One Hell of a Weekend: “Parts 2” to “4”
These three movies (along with the first film) are the beating heart of the series and the reason that it’s kept on going despite the overall iffy quality of all the installments.
The timeline is a little confused but these three sequels essentially take place on a “Friday the 13th” a few years after the first film where we find out that Jason did not die as his mother had thought, but is still alive and has been living in the woods ever since he supposedly drowned. The goof here is that since he’s such a mama’s boy why hasn’t he contacted her? And if his mother knew he was alive why was she killing off the camp counselors? Oh well… let’s not languish on plot holes that are merely small enough to drive a car through when there’s big old eight lane freeway of impossibility linking every episode in this series together.
To describe “Part 2’s” “story” would be a waste of time. We already went through it with “Part 1” and there are no surprises here. Camp, counselors, killing, Jason… Hell, they might have used the same script for all I know with a few edits removing the parts with Jason’s mom. “Part’s 3” and “4” are the same as “2” with the notable exception that we finally get to see Jason don his trademark hockey mask. “Part 3” was released in 3D but no one’s seen that version since 1982 so let’s not ever mention the format again. “Part 4” was directed by Joseph Zito when Paramount decided to kill off the franchise with a bang. He was a kind of “celebrity” director and he did as good a job as Sean S. Cunningham (“Part 1”) and Steve Miner (“Part 2” and “3”) did before him.
Of the entire series, “Part 3” and “4” are probably the two “essential” films. They’re the ones people think of when they think of Jason Voorhees. “Part 4” is slightly better than “3,” but not by much. Both the films have a good degree of “meat” to them. The characters are fairly well drawn out, the films are well acted and they’re directed with care. Even the writing, never a “Friday…” strong point, hits a peak the series never reached again. Some of the dialogue is hilarious. Who can forget “They all went skinny dipping, but I’m not skinny enough.” from “Part 3” or “The computer says you’re a dead f**k!” from “Part 4”?
Speaking of “Part 4,” this is the one Friday that comes closest to being a proper “star” film. It has Crispin Glover, Corey Feldman and Peter Barton (Remember Barton? He was Matthew Starr in that TV series about the “Powers of” somebody?) All these actors were fairly famous at the time, and on top of that, Tom Savini was back doing the effects after a much missed absence.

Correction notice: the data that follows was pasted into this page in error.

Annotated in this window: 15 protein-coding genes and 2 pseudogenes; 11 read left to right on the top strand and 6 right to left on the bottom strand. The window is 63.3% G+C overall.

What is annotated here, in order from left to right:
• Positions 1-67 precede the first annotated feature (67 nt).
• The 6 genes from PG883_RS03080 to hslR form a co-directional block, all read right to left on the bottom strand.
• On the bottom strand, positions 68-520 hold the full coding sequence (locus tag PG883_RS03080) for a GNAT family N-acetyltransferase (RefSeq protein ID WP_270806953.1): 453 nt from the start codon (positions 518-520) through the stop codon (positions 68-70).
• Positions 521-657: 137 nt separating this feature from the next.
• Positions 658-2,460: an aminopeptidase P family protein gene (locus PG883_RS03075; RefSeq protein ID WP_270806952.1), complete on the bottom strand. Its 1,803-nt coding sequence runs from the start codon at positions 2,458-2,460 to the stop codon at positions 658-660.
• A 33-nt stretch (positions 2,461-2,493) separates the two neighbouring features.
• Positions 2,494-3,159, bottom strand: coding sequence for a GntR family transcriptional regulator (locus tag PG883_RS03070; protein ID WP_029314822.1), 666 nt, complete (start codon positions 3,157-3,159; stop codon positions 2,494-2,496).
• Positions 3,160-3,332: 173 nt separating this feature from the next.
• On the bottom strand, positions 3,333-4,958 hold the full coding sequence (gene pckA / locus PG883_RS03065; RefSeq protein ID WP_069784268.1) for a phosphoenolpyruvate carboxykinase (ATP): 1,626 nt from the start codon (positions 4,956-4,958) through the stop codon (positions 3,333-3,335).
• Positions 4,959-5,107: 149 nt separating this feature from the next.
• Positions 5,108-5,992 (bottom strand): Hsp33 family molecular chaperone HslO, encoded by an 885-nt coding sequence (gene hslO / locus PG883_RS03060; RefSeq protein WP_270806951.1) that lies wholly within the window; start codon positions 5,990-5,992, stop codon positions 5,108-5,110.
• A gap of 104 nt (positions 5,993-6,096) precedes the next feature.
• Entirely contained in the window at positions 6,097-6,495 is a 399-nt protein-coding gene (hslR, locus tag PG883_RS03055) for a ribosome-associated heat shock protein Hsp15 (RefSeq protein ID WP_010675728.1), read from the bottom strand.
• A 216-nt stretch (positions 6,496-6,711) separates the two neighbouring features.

Ted White, the actor who played Jason in “Part 4,” probably plays the best incarnation of the beast for the simple reason that he runs and moves at a normal human pace. It sounds like I’m reaching here, but I’m not. His portrayal really works. The tensest scenes in the entire series occur when Kimberly Beck (the last surviving girl) is climbing a flight of stairs and Jason is just right on f*****g top of her. There’s a real sense of menace to these scenes. They’re not stylish, they’re not “cool,” they’re raw and real and it’s one of the few times when Jason truly does look like a madman who could have spent his whole life living in the woods and wiping his a*s with leaves.
The Beginning was the End: “Part 5”
“Friday 5” is unique among the series since Jason doesn’t show up at all except in a dream sequence and the killings have nothing to do with the Voorhees family at all. The film was fairly clever. Not good, I must stress that, but clever. It was also the last “Friday…” film to be done in a serious tone. Everything after this was tongue in cheek. There were hints of the jokey style to come here, but for now it was held in check.
Tommy Jarvis, our hero in “Part 4” and now a young man, is sent to a halfway house before being released from an insane asylum. This halfway house is awful similar to a summer camp. So similar in fact that it’s not surprising that he begins to see “Jason” everywhere.
The movie isn’t all that great and from what I’ve heard it was an extremely unpleasant experience to be a part of. However, it’s just good enough for you to be able to see the hazy outlines of a much better movie. If they’d spent just a little bit more time and effort on it, they could have really had something. Alas, by 1985 the “Friday…” series had become such a bloated cash cow for Paramount that they had started to think they could just film anything and people would come anyway.
Still, despite my misgivings and less than kind words, this is nonetheless a decent film and worth watching. The series didn’t start to really stink to holy high hell until the next installment.
The series takes a turn for the awful in Part Three of “Friday the 13th”: A Series Retrospective>>>